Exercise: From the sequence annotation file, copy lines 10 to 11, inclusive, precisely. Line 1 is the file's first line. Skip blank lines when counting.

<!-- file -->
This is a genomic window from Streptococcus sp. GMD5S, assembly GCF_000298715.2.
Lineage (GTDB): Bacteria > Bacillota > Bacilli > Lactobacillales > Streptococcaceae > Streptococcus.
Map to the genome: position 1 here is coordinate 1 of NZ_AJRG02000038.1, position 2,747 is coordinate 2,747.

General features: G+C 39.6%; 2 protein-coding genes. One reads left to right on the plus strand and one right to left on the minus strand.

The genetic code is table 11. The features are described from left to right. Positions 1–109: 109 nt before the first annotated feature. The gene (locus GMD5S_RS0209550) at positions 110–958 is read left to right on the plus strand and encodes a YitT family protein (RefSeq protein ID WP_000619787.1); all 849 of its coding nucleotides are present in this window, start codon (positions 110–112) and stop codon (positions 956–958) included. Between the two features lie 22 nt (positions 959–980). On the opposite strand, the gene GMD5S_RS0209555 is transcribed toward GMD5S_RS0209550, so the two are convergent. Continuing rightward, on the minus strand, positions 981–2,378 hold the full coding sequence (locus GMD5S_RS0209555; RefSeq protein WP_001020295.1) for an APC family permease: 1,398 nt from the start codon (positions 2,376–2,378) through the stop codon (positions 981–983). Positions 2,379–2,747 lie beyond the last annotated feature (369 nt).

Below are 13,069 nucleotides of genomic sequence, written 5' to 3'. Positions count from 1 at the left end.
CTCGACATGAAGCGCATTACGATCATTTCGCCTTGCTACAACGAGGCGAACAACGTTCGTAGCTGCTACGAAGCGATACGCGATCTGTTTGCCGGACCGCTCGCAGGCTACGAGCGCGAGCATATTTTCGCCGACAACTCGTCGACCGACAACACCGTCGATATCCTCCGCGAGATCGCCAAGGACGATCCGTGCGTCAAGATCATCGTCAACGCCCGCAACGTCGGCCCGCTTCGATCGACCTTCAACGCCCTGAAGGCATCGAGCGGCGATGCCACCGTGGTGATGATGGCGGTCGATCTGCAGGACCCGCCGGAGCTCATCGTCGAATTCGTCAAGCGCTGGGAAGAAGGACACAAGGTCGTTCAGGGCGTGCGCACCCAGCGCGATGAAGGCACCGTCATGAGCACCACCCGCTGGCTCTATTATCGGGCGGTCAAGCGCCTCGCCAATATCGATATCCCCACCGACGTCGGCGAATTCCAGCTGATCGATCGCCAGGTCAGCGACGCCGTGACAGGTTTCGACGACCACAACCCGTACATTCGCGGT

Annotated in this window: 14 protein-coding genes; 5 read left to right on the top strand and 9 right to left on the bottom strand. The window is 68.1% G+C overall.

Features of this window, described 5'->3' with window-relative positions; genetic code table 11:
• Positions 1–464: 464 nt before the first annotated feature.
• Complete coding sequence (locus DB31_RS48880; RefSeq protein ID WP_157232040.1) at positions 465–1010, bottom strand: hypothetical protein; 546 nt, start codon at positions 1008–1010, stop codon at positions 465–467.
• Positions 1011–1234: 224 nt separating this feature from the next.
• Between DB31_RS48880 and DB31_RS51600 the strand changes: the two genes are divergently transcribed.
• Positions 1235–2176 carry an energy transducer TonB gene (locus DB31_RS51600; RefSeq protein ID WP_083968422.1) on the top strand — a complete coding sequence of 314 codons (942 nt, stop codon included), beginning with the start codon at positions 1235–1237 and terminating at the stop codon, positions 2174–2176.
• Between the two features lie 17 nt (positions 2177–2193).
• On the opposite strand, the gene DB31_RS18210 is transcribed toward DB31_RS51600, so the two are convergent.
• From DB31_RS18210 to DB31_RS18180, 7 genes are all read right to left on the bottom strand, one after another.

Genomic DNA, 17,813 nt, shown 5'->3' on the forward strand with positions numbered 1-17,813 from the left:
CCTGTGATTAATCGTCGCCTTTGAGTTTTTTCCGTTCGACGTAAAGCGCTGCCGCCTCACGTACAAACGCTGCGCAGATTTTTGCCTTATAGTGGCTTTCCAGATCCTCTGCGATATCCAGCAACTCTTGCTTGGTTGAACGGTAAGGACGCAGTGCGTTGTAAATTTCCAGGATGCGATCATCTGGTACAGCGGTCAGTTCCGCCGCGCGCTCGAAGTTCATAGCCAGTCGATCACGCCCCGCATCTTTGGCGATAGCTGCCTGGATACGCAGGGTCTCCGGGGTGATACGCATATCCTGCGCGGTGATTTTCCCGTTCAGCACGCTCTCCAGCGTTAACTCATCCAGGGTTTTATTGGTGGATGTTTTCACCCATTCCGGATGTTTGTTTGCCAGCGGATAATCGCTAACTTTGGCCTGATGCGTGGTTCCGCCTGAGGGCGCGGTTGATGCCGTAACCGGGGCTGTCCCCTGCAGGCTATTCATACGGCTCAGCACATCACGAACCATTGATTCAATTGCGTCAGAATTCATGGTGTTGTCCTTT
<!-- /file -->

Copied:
• Positions 1–464: 464 nt before the first annotated feature.
• Complete coding sequence (locus DB31_RS48880; RefSeq protein ID WP_157232040.1) at positions 465–1010, bottom strand: hypothetical protein; 546 nt, start codon at positions 1008–1010, stop codon at positions 465–467.